School fundraising is a $40 million a year business for Yankee Candle, and they have a tried and true formula for why it works out so well. Hint: It ultimately has to do with packaging, brand recognition and customer service.
“Service, pricing and product is incredibly important,” says John O’Neil, director of Yankee Candle Fundraising, which is an affiliate company of Yankee Candle. “We offer the world’s finest products within the pages of our catalogue and we do it at a price fair to the parents and supporters of the group. And, we do it at a pace of service unparalleled in the industry.”
It sounds like common sense when you hear it, and it’s backed by research. A study conducted globally by Ipsos found that consumers really do care about brand recognition. And when you pair brand awareness with fundraising, it illustrates some of the reasons why consumers are more likely to want to purchase from companies that come recommended from family and friends. Some 70% of Americans believe brand trust is becoming “more important.” And, in fact, 57% of Americans will “only trust” recommendations from people they know. This type of personal recommendation – plus the lure of a cute little niece or nephew selling something for their preschool or band – is why Yankee Candle is a leader in that space right.
“Our behavioral research shows shopping decisions are a mix of rational and emotional, what we now talk about as System 1 and System 2,” explains Alison Chaltas, the Global President of Path to Purchase at Ipsos. “School fundraisers figured this out decades before behavioral science become hot. Rationally we want to support our schools, but then you add in great gifts from a wonderful brand, and you have the ease of picking them out at home or work. Implicitly the kids are so cute and perhaps we feel a bit guilty if we don’t help them succeed.”
The big business of fundraising
School and organization fundraising is big business. From PTAs and PTOs to materials for pre-kindergarten programs to band camp and dance outfits, lots of groups are trying to find ways to supplement their funding. And then there are the groups raising money for cancer awareness or various other disease research.
Parent groups are always on the lookout for more ways to fundraise. The National PTO website says that groups that look toward catalog sales such as those offered by Yankee Candle tend to prefer expertise provided by a professional fundraising company that can “fill in the gap for groups with low volunteerism.” Also, the group reports that such “product sales work well when a group needs a lot of money in a short span of time.”
But not everyone agrees with that. Liz Livingston Howard is the director of the Nonprofit Executive Education at the Kellogg School of Management. According to Howard, direct sponsorship has the lowest overhead. However, she says, “Product sales provide the nonprofit an opportunity to engage larger numbers of solicitors than they might if the solicitor had to ask for money directly. Often volunteers find it easier to sell a product than to ask for a monetary gift.”
Also, rather than promoting a door-to-door approach, giving kids the options (or giving parents the option) to send email links or an invite to a private app also ups the ante. Recent ecommerce updates also make things move much faster for collections and distribution of both profits and product.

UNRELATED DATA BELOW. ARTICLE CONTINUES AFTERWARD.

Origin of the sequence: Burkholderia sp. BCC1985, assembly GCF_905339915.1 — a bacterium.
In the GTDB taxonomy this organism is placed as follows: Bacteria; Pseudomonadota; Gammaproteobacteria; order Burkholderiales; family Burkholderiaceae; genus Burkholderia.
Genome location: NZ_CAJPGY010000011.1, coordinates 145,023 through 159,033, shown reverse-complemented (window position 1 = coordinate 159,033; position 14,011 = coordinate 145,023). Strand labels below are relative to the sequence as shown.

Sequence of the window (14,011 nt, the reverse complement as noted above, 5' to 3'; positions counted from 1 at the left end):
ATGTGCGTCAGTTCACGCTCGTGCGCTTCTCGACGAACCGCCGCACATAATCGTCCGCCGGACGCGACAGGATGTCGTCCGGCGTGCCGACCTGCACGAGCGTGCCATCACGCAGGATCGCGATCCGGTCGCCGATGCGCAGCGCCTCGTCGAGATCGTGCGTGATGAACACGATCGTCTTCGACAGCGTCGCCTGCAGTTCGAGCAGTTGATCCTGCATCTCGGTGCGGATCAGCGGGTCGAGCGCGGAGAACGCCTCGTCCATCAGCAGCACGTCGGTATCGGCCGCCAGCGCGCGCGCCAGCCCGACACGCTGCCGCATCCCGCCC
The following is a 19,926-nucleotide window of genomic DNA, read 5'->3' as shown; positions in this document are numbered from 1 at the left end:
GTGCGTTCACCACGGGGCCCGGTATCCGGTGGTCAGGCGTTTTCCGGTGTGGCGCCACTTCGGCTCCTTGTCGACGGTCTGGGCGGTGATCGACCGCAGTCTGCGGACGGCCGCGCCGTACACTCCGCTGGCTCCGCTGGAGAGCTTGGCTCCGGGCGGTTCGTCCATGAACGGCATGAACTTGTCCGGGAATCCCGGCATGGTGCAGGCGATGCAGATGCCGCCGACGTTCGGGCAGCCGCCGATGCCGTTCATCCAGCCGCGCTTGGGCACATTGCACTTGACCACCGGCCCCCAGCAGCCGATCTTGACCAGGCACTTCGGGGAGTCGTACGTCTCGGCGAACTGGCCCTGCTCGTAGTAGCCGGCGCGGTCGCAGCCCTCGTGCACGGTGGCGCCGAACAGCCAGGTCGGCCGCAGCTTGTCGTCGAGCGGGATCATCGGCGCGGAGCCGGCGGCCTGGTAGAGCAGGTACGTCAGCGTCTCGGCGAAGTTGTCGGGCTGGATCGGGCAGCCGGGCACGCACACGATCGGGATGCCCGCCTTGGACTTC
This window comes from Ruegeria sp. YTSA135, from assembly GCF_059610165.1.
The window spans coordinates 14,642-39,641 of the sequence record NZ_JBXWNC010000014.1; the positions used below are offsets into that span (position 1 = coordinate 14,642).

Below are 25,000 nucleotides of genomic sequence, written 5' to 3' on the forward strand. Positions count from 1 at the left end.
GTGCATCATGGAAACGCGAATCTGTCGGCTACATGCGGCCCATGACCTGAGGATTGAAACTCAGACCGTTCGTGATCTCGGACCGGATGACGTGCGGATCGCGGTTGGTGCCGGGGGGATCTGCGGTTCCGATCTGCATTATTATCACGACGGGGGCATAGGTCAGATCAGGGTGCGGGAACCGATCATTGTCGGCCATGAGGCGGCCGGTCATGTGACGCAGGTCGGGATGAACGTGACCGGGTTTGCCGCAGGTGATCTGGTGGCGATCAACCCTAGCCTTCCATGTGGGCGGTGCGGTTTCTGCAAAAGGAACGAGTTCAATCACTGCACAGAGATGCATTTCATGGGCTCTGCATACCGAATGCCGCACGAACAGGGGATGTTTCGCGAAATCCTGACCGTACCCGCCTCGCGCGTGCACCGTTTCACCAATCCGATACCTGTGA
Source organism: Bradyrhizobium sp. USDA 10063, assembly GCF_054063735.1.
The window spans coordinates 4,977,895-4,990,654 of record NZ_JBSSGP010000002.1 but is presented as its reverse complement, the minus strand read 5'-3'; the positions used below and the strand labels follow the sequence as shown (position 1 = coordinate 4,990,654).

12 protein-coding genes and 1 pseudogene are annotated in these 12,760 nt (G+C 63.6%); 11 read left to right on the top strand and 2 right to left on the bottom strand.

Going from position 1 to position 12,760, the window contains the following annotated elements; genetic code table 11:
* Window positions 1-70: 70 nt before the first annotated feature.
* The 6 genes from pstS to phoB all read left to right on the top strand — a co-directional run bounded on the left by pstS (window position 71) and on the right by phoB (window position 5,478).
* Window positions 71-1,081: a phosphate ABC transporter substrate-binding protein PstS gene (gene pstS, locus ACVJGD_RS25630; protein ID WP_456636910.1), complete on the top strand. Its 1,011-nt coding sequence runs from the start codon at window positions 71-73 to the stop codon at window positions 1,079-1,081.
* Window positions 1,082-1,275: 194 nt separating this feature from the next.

“Rather than have a once a month bake sale they’ll run a two-week candle fundraiser and earn as much as they might’ve made the whole year,” says O’Neil, who swears he knows of groups that have done just that.
Kellogg professor Howard adds a level to that analysis. “Organizations will pick products that fit the effectiveness and capacity of their sellers,” she says. “So, in elementary schools, the ‘sales people’ often end up being parents who may be looking for something more ‘general’ than ‘direct.’ A book fair is a more general fundraiser in that parents work the fair but don’t actually sell directly. Meanwhile, World’s Finest Chocolate requires more direct selling which is something that high school students can take a more active part in.”
For Ipsos marketing vice president and fundraising parent Ashley Ericksen, the process and product work well–especially scratch and sniff elements of the catalogue plus the app and store links that are easily shared on Facebook and Twitter.
“Many people are familiar with the brand from the Yankee stores or their presence in other brick and mortar retailers,” says Ericksen. “Plus, Yankee is known for its product quality and large variety of scents. On the one hand the brand familiarity makes this a lower risk purchase for those participating in the fundraiser–it’s a known entity. And, speaking as a parent and not just a market researcher, the app component really helps to modernize and simplify the fundraising component. The ability for anyone to access the app means potential purchasers can browse and shop on their own time and perhaps make more thoughtful purchases.”
More in CUSTOMER
The New Minimum: A Graduate Degree And How America Pays For It
Holiday trends 2017: Early gifting and the ‘always on’ shopper
High tech joins high touch: Can Nordstrom harness the future of retail?
The Top 10 Video Games Your Kids Like To Play (And Why)
“Buy This Please!” Why Yankee Candle fundraising works